A Navy man should be prepared for anything on the water, but Shawn Eisenberg took it to new lengths Sunday, boating a tilapia on the Chicago River.
“We were catching crappie,” Capt. Pat Harrison said. “He reached down and said, `Hey, this one has teeth.’ ”
That’s right, Eisenberg caught a 13-inch tilapia on the main stem of the Chicago River in downtown Chicago by a discharge.
Not what was expected on an outing, guided by Harrison, for Veterans R&R, a Wauconda-based not-for-profit helping veterans. Eisenberg is active duty Navy, as was Arthur Rodriguez. The third fisherman was , an Air Force veteran.
I expect many surprises from the Chicago River system, but I could do without these.
Listen, dreams of swimming the Chicago River aside, it is not a pristine trout stream in the Driftless Area. It is a freaking urban waterway that flows backward, a very unnatural setting.
Normally our winters wipe out such released fish. The problem is the warm-water areas, such as some discharges, on the Chicago Area Waterway System (CAWS), which includes the Calumet and the Chicago River systems. As the water quality keeps improving, non-native species have improved chances to survive our winters around the warm-water areas.
It irks me that every year or so I need to check in with Jason Duracka of Animal Island Pet Shop in Midlothian to confirm an ID on a non-native fish. Then we go over the same routine.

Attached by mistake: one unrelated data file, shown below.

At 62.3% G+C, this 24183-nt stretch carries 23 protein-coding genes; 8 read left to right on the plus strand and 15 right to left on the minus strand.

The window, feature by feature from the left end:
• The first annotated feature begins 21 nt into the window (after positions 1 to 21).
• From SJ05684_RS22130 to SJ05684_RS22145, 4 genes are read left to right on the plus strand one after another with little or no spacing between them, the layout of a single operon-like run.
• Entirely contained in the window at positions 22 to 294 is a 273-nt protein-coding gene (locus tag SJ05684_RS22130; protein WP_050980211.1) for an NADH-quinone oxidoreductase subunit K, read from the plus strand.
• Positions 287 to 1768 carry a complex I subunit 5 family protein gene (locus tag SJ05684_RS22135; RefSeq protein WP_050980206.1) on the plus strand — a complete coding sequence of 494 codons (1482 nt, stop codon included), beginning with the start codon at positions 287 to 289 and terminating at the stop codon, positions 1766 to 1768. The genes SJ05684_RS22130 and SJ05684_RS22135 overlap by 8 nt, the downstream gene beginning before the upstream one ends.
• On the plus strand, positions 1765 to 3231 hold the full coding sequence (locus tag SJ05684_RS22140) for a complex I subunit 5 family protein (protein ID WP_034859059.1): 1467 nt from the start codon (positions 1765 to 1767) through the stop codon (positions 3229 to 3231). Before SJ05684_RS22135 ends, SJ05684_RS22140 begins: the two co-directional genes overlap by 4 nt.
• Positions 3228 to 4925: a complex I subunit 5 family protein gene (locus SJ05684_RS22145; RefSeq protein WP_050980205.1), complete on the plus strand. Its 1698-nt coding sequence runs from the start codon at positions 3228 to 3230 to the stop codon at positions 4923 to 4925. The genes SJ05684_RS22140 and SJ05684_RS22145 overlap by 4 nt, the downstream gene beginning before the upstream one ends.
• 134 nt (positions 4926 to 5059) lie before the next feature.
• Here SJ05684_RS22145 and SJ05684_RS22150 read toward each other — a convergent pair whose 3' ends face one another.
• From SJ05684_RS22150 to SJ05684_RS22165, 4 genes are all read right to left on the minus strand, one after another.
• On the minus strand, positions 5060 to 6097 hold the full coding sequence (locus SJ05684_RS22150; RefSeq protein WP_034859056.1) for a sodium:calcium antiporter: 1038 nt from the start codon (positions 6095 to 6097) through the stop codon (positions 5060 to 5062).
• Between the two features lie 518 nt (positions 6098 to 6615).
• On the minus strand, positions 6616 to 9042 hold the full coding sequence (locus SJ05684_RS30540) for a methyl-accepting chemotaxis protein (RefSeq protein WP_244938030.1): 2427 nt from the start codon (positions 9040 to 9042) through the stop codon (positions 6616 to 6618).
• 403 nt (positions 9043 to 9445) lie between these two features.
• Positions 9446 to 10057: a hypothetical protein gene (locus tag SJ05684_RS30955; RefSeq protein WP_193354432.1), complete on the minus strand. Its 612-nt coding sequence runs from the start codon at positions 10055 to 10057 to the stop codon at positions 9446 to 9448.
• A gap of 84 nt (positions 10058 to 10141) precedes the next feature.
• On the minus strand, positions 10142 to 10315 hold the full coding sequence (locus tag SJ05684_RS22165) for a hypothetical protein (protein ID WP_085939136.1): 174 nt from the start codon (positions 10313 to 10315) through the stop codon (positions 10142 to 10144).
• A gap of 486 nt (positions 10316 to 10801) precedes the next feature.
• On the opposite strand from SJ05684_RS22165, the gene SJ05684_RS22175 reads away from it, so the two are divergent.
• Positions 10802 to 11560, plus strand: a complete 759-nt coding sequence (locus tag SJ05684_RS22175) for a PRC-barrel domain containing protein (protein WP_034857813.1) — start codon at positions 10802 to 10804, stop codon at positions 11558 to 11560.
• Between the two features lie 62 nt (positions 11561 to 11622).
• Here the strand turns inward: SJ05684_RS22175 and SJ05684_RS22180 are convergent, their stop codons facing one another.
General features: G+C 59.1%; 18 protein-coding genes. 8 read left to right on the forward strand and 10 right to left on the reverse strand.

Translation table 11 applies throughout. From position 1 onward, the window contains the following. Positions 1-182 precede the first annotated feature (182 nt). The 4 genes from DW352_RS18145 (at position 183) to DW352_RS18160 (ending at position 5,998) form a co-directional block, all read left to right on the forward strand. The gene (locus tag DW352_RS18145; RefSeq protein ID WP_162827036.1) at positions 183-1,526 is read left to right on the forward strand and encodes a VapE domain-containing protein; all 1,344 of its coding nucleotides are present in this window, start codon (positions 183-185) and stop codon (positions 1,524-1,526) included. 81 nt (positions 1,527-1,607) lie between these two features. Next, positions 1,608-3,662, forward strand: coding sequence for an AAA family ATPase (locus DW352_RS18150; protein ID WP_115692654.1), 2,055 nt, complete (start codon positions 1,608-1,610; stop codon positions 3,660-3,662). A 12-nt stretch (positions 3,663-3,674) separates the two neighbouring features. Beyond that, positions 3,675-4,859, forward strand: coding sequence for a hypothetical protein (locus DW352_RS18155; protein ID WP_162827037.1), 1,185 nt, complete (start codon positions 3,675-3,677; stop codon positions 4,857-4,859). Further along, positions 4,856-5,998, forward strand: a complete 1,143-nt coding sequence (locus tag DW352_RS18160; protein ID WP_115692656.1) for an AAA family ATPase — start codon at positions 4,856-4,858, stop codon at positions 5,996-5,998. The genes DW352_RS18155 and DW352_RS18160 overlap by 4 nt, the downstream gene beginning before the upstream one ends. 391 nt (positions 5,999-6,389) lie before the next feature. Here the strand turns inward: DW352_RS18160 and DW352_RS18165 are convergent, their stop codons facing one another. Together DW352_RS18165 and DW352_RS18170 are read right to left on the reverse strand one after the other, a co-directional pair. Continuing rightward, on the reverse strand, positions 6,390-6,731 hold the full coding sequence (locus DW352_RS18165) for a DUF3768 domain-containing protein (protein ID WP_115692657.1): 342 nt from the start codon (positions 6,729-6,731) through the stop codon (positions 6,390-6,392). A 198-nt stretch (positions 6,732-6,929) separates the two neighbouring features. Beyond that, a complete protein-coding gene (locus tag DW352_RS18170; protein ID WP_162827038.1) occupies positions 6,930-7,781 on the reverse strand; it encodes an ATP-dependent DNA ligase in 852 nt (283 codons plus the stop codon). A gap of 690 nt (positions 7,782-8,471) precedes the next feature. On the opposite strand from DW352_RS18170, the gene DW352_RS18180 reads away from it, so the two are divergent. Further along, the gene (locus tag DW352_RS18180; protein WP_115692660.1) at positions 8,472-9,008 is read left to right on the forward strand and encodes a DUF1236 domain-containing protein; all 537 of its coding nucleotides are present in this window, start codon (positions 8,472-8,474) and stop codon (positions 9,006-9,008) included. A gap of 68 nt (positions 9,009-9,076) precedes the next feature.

If your aquarium fish have grown too large or you don’t want them any more, don’t just release them, thinking that is more humane. Sheez, this is the 21st Century.
“I am one of the few shops who will take them,’’ Duracka said. “They can drop them off at the shop any time.’’
Animal Island Pet Shop is at 14411 Cicero Ave, Midlothian. Phone is (708) 293-0600.
It shouldn’t happen, but too many reports come too often of such oddities as pacus and piranhas in our waters.
Carl Vizzone, veteran Chicago fisherman and son of a bait-shop owner, said he knows of several tilapia caught from the Chicago River over the decades. Then he added it reminded him of the 1980s when oscars were the rage. They would grow too large, then end up in Chicago lagoons, ponds and lakes.
The North Shore Channel had a rash of unexpected non-native fish many years ago, which were suspected to have come from a closed pet shop.
But some cool unexpected surprises have also come from the Chicago River system. And I mean even beyond the occasional walleye, sauger and hybrid striped bass.
In the summer of 2014, a spotted gar showed up on an Asian carp survey by the Illinois Department of Natural Resources on the North Shore Channel. That was particularly notable because spotted gar require cleaner water.
I could go for more natives like that on the CAWS, and how about, say, none of the non-natives.
STRAY CAST: More and more Rudy Giuliani mimics a just-caught channel catfish, flopping around, flapping lips, croaking.